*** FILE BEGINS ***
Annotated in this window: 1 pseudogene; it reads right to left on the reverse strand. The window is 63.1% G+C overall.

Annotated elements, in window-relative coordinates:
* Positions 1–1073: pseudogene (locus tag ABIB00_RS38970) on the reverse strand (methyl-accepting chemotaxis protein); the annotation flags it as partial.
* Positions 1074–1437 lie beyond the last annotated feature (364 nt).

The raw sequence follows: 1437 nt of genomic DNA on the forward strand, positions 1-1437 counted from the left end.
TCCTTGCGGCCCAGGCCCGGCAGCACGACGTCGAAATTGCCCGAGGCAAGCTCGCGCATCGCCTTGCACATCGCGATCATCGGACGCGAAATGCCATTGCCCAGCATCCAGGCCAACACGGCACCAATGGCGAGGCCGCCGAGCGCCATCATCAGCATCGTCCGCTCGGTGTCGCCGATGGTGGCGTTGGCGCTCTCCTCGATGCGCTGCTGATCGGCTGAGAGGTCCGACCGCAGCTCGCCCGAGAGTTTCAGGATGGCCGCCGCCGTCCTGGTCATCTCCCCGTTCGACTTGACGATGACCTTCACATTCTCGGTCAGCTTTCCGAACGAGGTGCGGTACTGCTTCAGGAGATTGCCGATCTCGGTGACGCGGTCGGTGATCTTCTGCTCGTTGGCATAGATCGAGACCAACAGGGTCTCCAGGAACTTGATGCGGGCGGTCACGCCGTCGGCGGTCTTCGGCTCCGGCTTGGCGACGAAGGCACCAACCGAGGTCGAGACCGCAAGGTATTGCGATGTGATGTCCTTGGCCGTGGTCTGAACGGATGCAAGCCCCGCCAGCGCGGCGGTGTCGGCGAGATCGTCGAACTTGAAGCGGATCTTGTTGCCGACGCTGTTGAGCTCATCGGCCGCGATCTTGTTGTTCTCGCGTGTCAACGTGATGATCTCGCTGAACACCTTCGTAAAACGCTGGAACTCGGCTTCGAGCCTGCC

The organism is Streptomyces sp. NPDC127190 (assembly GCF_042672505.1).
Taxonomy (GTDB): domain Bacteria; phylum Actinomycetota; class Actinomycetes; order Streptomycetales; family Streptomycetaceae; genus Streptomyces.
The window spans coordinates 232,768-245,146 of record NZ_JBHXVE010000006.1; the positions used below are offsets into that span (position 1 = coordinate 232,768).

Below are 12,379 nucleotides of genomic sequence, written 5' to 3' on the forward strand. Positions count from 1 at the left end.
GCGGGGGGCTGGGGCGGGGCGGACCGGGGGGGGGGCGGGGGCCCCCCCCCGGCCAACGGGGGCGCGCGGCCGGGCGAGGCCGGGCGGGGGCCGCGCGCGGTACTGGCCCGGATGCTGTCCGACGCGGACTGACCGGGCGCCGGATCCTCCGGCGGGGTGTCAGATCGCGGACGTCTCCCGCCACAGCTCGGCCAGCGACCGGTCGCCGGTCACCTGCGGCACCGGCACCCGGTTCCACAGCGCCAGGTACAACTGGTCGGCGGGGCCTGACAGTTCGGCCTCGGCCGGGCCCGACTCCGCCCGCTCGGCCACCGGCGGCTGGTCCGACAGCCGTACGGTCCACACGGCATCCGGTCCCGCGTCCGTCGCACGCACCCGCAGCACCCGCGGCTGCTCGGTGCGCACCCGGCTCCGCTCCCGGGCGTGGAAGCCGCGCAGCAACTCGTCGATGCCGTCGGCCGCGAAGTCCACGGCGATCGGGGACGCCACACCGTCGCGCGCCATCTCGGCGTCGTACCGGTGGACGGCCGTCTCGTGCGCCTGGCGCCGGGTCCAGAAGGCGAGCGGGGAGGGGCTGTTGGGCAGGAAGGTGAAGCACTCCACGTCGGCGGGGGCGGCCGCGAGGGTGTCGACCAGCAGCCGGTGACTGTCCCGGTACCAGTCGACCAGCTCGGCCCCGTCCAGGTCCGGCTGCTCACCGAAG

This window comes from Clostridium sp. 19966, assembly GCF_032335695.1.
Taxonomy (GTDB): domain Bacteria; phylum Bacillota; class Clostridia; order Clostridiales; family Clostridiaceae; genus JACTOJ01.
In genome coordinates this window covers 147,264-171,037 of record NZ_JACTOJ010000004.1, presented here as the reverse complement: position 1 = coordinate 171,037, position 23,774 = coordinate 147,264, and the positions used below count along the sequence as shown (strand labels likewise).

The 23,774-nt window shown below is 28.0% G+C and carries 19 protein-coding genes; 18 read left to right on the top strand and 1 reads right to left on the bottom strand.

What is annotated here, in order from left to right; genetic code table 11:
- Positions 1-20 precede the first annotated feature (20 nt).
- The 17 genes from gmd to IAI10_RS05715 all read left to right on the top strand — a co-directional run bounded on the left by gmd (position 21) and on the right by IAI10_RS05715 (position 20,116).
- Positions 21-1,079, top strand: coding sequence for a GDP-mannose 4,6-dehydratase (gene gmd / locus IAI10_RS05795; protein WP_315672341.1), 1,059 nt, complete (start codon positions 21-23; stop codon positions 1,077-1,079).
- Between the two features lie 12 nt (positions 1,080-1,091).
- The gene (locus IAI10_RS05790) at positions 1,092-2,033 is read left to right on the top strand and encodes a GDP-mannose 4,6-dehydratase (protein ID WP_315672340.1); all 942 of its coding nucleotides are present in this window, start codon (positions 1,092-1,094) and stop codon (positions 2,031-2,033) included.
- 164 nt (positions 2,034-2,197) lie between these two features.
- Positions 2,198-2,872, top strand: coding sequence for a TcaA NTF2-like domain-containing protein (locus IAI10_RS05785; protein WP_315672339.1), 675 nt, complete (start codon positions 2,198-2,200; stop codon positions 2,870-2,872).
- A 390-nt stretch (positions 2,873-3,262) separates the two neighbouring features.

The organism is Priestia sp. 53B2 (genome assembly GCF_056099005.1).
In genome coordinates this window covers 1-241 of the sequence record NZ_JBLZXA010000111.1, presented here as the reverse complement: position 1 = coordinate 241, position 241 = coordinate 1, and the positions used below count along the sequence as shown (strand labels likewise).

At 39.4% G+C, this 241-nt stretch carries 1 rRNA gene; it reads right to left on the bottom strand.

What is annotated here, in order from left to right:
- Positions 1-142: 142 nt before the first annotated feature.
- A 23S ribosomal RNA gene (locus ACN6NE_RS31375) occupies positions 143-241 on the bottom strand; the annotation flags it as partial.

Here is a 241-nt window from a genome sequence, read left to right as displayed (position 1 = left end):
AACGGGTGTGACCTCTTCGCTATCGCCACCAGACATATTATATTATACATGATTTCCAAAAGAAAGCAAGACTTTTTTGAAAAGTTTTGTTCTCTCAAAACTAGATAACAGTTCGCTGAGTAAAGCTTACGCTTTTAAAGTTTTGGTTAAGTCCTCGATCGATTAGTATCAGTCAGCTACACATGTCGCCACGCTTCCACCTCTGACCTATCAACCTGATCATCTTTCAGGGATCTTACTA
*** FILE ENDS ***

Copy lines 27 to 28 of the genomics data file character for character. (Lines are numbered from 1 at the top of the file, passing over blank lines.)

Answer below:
At 39.4% G+C, this 241-nt stretch carries 1 rRNA gene; it reads right to left on the bottom strand.

What is annotated here, in order from left to right: